- until rooting the earth should only marginally be kept moist
- place a light permeable foil over the pots
- fixate the foil on the pot with a hair tie or something similar
- remove the foil daily in order prevent the formation of mold
It takes about 4 – 6 weeks for the cuttings to take roots if placed at a bright spot which is not exposed to the direct sun and carries temperatures of at least 18 degrees. If the cuttings are driving out it is an indication that they have taken roots. The foil can be removed and the young plants can be replanted in a pot with permeable earth containing minerals. Depending on the variety it can be sensible to plant several cuttings inside a pot which makes them seem more lavish.
Multiplication of the Peperomia obtusifolia with leaf cuttings makes special sense with the green leafed varieties. This way it can occur, that typical characteristics of the mother plant can be lost on the new plant. One cuts one or several strong leafs possibly deep at the shoots with a sharp knife or razor blade. The leaf ideally contains a cm long stem.
One subsequently places them in a rooting powder and afterward inside the earth or immediately with the leaf stem in a peat sand mixture or cacti earth. The earth should be carefully pressed on and moistened. The covering with a foil bag in the first two weeks takes care of ideal conditions.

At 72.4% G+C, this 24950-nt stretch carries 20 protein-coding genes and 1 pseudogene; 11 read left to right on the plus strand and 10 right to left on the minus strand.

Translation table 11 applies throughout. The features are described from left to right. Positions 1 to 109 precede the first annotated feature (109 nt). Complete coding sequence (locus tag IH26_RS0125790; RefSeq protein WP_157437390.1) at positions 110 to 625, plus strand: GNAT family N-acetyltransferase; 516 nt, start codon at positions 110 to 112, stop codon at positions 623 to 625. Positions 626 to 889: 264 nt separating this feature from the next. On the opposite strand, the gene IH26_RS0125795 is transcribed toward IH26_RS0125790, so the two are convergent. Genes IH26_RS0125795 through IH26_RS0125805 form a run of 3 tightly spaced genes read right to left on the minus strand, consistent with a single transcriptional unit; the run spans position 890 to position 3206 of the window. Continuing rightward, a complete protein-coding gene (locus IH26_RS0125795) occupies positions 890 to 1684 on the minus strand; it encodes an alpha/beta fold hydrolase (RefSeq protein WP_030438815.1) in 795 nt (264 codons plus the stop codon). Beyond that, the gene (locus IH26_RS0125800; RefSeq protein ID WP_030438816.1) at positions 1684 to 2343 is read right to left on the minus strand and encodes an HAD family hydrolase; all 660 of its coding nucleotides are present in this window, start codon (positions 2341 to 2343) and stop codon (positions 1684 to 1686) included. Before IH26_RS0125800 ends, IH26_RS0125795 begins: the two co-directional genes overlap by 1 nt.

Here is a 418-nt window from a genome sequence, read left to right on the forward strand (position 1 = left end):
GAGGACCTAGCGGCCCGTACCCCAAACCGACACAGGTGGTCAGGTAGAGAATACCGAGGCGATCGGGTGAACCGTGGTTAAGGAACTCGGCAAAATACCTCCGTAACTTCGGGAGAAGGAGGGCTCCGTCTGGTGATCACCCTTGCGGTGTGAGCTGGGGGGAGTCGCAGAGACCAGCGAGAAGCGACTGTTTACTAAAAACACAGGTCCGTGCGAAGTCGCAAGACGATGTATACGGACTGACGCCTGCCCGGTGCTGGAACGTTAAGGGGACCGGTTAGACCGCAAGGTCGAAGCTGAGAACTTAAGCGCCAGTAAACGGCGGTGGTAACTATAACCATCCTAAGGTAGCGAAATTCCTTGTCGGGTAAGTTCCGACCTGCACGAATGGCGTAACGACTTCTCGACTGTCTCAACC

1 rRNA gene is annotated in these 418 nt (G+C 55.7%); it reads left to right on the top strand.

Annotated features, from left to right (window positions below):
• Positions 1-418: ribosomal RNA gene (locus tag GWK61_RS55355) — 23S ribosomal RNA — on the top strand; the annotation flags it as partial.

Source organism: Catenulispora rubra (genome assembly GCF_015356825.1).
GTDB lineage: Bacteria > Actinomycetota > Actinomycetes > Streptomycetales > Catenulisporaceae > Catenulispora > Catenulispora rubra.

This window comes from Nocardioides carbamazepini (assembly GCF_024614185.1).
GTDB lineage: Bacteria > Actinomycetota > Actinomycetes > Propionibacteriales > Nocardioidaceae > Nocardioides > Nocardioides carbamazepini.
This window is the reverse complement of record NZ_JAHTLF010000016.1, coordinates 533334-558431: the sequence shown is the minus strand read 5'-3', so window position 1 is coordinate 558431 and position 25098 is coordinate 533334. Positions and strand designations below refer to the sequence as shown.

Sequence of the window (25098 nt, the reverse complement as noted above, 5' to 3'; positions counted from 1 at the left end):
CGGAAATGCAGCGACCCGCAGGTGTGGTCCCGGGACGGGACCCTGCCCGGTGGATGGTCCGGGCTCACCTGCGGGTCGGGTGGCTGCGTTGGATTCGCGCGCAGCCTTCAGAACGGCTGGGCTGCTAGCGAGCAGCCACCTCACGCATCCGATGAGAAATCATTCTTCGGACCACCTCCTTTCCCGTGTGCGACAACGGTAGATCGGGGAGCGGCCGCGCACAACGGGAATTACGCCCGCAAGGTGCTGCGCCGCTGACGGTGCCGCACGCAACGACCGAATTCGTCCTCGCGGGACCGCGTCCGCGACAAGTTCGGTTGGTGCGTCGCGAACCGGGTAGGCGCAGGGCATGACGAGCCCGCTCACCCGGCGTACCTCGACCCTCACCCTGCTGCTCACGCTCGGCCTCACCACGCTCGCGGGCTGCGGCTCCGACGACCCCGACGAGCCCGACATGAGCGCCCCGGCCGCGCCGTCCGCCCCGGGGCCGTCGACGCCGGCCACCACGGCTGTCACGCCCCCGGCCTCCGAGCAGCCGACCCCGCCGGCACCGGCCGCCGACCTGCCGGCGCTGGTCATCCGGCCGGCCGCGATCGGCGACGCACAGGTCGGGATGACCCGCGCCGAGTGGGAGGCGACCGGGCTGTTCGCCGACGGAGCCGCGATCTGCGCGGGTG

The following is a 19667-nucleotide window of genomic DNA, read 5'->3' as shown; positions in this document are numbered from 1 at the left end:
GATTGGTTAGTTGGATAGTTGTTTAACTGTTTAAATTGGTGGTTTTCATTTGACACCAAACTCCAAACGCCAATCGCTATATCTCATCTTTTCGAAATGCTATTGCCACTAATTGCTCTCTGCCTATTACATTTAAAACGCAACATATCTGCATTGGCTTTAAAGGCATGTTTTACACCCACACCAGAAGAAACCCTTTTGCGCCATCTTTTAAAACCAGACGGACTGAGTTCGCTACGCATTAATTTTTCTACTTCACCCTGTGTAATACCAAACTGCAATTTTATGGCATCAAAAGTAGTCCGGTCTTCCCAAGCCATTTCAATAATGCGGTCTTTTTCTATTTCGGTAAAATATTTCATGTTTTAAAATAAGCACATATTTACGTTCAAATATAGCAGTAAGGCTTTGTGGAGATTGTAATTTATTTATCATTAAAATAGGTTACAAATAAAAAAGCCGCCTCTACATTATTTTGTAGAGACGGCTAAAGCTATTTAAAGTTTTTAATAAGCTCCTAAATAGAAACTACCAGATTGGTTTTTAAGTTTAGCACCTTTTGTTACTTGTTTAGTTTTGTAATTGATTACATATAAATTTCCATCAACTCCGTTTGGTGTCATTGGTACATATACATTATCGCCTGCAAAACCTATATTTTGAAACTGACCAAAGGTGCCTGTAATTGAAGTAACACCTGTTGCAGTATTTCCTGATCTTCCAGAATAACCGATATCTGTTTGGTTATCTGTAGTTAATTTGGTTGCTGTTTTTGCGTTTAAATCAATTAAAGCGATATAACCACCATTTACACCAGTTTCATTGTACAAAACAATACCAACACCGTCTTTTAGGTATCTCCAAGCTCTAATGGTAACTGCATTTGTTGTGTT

Like with the multiplication with cuttings one should place the plants won out leaf cuttings in a warm and bright spot without directly exposing them to the sun. After about six weeks and temperatures between 18 and 25 degrees they will grow small rooted plants on the edges of the leafs which should carefully be removed and be planted separately on loose, permeable substrate. Do not forget the drainage in the new pot.
Warm and dry heat in winter can swiftly lead to an infestation with spider mites. The typical webs on the leaf axils are especially easy to spot. There is on certain spots a silver glimmer on the leafs which eventually takes on a yellow color and dries out. One can significantly reduce the infestation by showering the leafs. The substrate should in this case be covered at all cost. The usage of predatory mites or neem oil containing preparations is appropriate.